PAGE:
By JASON COX
Of the Keizertimes
Your move, City Hall.
Last month the Keizer City Council asked a group of cosmetologists seeking amendments to the sign code – particularly on temporary signage – to go before a Keizer Chamber of Commerce committee for suggestions.
On Tuesday, the same committee kicked the notion back to city staff, who were asked to recommend a path of action for the Economic Development and Government Affairs (EDGA) committee to consider.
Kim Lewis, who rents a chair at a Keizer salon, has led the charge for some sort of change. She said her A-frame sign is not allowed by the sign code, but it also drives a significant portion of her business.
“I am independent, and I rely on foot traffic and people coming in,” Lewis said. “If I don’t have people coming in, like anyone else I don’t make any money.”
She also expressed objections she picked up from asking local business owners, like relaxing rules that only allow electronic signs to change their message every 15 minutes and allowing businesses to use props like balloons to entice customers.
Yet Community Development Director Nate Brown said all the temporary signage could end up causing clutter.
“I think it’s an aesthetic issue,” Brown said. “If there are balloons everywhere, it looks like trash.”
Lewis suggested perhaps alternative modes of signage – like flags that double as commercial signs – or allowing them on certain days, or only for a set number of hours. But she also questioned some of the intricacies of the ordinances – for example, she said, some signs are allowed only if they are fastened to the ground.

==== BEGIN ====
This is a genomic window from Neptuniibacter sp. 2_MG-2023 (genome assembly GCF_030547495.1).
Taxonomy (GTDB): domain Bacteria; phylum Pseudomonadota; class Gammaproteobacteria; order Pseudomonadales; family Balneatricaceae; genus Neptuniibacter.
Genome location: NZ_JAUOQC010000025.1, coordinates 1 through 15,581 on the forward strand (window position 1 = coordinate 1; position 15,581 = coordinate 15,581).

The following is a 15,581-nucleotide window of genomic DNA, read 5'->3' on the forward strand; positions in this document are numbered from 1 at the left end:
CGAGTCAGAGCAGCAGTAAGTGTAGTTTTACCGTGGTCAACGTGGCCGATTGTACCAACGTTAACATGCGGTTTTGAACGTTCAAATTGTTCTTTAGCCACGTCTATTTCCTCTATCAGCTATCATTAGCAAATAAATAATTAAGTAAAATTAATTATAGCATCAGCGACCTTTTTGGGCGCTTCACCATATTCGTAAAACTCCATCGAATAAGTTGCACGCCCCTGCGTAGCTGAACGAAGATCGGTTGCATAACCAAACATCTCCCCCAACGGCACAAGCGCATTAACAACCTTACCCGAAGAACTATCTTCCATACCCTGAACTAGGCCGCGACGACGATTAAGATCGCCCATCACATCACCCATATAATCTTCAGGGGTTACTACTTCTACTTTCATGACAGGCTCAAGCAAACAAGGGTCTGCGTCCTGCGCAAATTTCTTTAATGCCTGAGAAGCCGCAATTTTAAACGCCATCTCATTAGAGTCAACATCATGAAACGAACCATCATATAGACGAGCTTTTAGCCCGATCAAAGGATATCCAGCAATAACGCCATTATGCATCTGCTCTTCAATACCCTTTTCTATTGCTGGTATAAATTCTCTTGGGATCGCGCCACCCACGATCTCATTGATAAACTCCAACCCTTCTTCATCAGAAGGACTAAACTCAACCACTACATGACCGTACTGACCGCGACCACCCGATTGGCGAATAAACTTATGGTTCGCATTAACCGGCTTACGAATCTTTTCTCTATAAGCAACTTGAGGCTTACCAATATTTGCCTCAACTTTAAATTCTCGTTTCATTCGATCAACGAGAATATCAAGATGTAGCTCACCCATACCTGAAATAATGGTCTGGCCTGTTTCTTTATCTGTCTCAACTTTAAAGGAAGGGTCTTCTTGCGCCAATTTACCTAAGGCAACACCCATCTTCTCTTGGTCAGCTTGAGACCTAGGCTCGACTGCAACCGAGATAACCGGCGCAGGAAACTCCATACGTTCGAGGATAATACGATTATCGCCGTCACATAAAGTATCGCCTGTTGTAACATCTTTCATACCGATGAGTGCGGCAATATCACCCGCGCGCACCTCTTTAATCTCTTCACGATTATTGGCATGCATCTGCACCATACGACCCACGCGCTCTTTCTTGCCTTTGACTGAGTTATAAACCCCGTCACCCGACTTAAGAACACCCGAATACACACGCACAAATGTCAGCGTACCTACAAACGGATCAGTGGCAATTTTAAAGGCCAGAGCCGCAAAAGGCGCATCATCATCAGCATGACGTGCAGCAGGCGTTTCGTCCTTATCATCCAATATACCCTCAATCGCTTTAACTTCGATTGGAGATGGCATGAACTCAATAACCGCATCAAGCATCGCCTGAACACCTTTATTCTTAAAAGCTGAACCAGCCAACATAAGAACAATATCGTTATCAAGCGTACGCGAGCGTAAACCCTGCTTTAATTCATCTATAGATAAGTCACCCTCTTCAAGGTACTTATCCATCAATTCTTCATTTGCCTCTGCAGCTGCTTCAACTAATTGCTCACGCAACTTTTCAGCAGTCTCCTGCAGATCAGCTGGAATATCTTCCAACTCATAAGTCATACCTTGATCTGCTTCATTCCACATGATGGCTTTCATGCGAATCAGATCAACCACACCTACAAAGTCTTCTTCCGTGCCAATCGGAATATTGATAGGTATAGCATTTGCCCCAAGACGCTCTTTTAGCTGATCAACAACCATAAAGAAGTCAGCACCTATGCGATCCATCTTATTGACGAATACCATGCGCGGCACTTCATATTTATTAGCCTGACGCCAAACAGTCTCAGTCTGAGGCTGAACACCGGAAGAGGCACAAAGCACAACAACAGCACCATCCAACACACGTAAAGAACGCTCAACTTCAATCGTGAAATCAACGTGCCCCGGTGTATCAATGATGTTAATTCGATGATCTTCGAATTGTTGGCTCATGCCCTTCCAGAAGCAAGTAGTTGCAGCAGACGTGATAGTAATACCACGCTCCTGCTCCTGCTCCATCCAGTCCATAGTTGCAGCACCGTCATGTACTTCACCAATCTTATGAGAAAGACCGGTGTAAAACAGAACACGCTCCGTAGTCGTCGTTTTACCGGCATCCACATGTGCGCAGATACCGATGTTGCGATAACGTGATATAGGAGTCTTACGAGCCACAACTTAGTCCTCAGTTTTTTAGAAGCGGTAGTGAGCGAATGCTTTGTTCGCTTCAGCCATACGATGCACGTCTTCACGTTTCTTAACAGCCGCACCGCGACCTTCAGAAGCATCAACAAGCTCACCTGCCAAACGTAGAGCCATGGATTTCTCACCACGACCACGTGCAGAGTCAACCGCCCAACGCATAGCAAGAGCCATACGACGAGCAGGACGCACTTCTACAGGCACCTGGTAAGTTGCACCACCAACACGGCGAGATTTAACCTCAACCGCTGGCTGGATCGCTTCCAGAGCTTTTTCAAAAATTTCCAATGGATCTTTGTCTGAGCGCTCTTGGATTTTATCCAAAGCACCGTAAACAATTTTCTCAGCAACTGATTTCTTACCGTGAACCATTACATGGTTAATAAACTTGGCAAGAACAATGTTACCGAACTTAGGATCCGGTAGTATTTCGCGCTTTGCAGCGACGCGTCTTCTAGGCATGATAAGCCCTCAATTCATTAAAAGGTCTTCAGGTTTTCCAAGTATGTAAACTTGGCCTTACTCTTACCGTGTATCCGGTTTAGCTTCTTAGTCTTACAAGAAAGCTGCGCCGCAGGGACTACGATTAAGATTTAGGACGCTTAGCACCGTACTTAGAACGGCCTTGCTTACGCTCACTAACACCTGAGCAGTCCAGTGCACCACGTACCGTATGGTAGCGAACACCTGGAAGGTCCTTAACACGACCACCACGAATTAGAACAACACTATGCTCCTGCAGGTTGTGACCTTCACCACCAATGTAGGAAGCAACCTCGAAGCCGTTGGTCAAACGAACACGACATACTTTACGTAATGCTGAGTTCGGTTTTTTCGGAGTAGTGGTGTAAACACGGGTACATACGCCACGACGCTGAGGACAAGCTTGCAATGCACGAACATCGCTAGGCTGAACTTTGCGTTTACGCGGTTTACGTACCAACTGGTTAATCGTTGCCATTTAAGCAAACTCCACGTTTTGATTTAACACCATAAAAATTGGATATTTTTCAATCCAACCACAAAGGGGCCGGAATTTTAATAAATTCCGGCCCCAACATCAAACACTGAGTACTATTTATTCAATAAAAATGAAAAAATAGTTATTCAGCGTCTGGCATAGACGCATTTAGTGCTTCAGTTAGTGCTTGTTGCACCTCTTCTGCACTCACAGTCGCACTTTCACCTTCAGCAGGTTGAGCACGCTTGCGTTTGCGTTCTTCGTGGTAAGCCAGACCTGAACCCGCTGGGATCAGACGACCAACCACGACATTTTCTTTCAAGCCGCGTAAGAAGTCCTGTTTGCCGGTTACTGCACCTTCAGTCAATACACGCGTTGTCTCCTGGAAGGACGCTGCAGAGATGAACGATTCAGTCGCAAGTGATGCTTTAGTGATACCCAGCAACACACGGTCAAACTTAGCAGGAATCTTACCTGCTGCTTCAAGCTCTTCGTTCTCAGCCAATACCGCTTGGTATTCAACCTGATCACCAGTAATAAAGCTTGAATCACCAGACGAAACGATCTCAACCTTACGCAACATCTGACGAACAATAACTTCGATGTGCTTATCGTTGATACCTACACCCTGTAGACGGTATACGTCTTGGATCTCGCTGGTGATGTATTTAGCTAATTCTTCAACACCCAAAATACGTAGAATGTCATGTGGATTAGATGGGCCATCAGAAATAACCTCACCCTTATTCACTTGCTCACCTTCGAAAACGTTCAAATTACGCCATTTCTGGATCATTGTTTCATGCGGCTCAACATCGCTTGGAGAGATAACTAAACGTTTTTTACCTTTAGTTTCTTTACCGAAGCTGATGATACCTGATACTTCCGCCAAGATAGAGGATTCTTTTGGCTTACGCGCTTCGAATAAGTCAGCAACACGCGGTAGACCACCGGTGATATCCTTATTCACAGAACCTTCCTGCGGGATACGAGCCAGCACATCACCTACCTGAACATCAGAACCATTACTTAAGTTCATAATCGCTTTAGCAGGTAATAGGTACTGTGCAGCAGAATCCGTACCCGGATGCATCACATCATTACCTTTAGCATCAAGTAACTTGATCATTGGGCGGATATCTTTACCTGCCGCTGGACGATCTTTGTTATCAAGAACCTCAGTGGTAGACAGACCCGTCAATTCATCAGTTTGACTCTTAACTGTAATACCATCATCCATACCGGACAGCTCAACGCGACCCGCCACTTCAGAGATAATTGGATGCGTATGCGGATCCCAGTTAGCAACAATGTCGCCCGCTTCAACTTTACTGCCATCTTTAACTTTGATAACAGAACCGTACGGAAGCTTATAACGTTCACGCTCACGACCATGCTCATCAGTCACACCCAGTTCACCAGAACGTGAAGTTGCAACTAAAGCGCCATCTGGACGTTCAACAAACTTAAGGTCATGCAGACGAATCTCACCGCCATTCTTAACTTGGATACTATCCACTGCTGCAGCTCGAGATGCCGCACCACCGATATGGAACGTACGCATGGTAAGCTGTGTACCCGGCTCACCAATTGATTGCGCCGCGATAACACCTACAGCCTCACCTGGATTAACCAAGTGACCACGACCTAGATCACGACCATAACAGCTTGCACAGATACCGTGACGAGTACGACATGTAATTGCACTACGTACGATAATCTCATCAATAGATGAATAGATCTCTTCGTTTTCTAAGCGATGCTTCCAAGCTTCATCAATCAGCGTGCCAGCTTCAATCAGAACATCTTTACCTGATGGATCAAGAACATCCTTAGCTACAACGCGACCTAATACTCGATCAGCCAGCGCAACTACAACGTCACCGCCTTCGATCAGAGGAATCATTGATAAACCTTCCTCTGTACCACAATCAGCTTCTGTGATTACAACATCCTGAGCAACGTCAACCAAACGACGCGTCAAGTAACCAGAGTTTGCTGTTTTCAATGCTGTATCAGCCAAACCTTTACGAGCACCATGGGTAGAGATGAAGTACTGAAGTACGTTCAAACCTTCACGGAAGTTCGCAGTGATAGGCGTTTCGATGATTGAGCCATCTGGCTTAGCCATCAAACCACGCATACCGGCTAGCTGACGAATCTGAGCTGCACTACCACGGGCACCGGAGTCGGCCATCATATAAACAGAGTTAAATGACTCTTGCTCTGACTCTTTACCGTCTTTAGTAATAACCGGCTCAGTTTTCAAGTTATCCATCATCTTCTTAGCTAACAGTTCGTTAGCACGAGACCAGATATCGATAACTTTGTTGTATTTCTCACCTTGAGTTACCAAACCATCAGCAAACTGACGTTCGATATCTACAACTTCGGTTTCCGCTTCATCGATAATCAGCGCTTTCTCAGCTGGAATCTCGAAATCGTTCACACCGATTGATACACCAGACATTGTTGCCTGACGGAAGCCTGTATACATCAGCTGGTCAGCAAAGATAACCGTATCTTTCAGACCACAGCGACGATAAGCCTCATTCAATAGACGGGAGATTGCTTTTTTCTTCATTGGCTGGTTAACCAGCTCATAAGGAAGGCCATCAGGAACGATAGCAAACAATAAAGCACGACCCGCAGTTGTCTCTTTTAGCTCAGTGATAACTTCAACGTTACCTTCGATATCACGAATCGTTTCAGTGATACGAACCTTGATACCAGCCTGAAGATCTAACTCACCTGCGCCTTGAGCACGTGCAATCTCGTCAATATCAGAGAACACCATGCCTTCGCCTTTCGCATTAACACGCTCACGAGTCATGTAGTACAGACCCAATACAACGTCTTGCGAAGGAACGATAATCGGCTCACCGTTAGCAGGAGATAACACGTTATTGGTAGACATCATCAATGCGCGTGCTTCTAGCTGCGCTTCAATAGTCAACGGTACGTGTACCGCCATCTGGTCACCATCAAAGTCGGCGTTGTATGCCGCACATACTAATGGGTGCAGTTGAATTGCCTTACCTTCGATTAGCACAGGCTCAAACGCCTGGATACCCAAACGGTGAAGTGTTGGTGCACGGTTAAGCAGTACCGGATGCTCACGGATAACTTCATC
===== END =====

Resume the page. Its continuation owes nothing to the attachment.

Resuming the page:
Melissa Shepherd, who like Lewis rents a chair at a local salon, said she had received conflicting information from city staff on which signs are allowed, and that people still ask if her salon is new, despite it being on River Road for more than 20 years.
Other issues came to the forefront as well. Dennis Koho, who owns a law firm in Keizer, said his business was down since a massive “For Lease” sign was erected to help find other tenants for the office building housing his business.
Rich Duncan, serving as chair of EDGA, said he wanted to see some minor changes recommended, but didn’t seem to embrace a full-on debate about the city’s sign rules.
“It would be very heated and long, and no one would be happy,” he said.
Shelly King, a committee member, said the sign code “makes Keizer look as nice as it is. It’s become a pleasant place because our city has taken the time to create a standard.”
Brown said the struggle is to try to meet the needs of businesses while also keeping aesthetics in mind and being fair to all involved.
“When you allow one person to have a bigger or flashier sign, it simply puts pressure on those other businesses to stay at that same level,” he said.